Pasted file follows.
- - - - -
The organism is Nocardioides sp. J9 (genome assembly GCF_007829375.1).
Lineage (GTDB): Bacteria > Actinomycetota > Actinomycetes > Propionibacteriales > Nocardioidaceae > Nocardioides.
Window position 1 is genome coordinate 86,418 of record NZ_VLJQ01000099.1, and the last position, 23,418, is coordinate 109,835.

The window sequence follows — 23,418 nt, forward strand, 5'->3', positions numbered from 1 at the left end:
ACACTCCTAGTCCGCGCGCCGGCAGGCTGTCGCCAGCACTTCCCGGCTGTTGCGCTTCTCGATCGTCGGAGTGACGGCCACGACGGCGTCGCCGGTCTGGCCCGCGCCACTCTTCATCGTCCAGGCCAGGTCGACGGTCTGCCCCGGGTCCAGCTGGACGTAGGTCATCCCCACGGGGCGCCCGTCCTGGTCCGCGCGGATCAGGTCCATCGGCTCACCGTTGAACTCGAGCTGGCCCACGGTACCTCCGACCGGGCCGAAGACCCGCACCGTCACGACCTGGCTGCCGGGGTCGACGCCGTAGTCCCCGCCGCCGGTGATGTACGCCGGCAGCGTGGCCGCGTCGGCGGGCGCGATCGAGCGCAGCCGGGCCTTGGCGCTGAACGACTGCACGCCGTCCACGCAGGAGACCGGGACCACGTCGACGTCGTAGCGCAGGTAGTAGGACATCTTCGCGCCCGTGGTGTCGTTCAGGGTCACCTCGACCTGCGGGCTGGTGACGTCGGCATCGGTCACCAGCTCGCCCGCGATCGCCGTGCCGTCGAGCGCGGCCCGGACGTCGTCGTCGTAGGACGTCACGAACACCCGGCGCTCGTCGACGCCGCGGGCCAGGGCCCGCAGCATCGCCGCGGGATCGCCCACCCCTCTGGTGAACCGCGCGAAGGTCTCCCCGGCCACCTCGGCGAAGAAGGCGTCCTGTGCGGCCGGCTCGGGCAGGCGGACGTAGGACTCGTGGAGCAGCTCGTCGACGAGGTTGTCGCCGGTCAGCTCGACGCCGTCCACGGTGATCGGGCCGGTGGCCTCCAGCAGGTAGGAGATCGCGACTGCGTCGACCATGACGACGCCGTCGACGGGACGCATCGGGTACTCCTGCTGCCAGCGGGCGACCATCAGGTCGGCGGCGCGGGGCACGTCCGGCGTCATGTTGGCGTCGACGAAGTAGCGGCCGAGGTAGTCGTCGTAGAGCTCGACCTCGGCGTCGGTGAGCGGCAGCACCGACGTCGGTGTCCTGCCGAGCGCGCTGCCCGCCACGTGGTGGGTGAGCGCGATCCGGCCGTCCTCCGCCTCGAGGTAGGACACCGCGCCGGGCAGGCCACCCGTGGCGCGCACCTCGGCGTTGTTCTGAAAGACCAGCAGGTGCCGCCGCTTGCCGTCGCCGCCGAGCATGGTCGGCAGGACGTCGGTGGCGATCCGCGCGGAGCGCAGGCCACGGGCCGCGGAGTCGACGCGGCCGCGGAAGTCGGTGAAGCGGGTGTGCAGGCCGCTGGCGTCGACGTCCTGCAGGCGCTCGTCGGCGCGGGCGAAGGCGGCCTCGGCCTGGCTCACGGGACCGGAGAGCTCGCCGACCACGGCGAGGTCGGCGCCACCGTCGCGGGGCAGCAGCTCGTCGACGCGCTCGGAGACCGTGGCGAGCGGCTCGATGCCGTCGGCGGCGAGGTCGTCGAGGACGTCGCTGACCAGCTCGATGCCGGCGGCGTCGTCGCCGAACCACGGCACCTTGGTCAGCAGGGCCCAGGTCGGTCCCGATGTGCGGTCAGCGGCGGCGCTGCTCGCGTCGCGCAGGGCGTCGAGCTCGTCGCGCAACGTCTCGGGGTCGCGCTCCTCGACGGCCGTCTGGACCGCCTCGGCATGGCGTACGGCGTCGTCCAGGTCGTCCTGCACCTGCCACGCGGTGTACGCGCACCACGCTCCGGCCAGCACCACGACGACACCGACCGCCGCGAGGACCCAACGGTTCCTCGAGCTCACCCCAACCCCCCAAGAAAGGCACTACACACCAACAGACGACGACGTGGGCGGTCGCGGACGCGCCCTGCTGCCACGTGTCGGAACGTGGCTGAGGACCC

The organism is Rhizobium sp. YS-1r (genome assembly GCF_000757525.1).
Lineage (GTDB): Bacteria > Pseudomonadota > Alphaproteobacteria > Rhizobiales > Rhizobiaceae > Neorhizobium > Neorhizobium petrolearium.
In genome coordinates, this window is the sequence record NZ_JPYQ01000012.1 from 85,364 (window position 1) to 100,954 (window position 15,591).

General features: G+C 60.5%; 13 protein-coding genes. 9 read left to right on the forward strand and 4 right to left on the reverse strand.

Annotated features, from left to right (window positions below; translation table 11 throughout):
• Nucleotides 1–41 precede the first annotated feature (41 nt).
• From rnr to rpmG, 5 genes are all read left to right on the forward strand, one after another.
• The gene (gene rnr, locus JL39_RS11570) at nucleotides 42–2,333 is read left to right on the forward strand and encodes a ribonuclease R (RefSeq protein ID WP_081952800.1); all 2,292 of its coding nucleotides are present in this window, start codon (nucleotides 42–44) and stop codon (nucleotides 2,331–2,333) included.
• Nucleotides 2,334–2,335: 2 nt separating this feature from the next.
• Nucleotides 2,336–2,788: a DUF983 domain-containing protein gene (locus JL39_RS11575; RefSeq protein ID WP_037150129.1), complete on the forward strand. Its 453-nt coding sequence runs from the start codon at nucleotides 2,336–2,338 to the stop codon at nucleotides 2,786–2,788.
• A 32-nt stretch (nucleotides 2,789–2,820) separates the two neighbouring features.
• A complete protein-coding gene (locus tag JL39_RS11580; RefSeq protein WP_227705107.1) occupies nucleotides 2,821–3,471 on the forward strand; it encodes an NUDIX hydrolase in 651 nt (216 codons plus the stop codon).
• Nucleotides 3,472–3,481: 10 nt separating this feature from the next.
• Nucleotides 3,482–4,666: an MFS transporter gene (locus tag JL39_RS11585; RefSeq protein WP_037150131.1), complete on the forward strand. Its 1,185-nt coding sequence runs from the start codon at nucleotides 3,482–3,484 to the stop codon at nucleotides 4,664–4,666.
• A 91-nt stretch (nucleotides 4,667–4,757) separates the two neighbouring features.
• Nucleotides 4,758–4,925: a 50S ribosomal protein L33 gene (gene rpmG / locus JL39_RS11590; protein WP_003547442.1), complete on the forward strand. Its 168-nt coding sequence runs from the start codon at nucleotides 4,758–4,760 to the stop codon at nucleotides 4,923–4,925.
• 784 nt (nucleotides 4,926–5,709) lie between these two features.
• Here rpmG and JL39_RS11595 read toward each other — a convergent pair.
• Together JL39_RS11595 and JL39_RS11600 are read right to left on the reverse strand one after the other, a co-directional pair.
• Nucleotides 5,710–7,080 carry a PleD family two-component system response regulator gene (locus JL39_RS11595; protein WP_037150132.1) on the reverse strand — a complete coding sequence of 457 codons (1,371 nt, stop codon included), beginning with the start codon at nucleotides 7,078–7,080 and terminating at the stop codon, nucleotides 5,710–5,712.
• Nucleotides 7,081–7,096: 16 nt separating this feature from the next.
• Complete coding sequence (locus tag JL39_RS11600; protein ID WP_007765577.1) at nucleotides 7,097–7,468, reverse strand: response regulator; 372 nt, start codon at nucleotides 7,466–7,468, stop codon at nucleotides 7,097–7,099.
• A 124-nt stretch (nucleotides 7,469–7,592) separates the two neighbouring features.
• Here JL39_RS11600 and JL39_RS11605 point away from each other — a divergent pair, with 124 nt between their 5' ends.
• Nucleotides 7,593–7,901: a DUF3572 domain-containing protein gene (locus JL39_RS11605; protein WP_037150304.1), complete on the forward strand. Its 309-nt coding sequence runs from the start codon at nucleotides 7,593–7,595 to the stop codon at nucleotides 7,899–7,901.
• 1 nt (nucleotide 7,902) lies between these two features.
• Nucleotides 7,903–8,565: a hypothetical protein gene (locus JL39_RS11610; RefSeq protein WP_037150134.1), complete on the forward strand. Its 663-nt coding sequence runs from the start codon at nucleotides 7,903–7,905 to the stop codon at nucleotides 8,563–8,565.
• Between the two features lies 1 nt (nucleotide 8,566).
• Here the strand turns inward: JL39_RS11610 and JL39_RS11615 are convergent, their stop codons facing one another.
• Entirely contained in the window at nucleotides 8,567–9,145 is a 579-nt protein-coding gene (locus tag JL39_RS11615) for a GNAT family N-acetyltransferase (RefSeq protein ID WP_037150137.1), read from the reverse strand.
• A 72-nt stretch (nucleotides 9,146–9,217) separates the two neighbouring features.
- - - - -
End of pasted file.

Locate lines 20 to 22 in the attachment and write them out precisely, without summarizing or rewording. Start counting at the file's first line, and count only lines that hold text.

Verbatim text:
• A 91-nt stretch (nucleotides 4,667–4,757) separates the two neighbouring features.
• Nucleotides 4,758–4,925: a 50S ribosomal protein L33 gene (gene rpmG / locus JL39_RS11590; protein WP_003547442.1), complete on the forward strand. Its 168-nt coding sequence runs from the start codon at nucleotides 4,758–4,760 to the stop codon at nucleotides 4,923–4,925.
• 784 nt (nucleotides 4,926–5,709) lie between these two features.